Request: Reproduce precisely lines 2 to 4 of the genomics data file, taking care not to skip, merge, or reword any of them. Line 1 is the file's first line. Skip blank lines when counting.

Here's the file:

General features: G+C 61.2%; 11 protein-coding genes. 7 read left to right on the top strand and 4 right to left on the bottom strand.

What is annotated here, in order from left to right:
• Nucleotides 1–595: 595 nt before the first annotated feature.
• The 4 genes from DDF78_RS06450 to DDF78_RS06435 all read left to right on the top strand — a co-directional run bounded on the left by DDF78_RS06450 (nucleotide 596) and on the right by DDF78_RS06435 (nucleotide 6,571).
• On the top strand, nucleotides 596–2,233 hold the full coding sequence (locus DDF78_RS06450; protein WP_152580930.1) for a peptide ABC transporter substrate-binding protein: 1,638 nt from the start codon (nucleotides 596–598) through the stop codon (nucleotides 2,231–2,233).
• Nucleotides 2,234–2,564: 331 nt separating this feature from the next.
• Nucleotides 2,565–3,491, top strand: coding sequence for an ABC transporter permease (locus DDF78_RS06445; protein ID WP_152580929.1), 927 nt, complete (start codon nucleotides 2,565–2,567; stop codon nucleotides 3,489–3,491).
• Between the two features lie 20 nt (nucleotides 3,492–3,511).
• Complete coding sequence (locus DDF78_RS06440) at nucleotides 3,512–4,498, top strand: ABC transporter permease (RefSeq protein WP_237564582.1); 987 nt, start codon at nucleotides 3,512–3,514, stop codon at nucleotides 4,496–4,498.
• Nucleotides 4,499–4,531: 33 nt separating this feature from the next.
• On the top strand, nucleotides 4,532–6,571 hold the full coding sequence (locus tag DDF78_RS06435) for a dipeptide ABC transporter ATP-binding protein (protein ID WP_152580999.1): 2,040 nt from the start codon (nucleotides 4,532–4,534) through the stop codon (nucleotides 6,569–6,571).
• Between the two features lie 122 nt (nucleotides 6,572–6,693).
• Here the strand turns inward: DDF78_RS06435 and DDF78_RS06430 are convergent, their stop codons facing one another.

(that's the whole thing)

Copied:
What is annotated here, in order from left to right:
• Nucleotides 1–595: 595 nt before the first annotated feature.
• The 4 genes from DDF78_RS06450 to DDF78_RS06435 all read left to right on the top strand — a co-directional run bounded on the left by DDF78_RS06450 (nucleotide 596) and on the right by DDF78_RS06435 (nucleotide 6,571).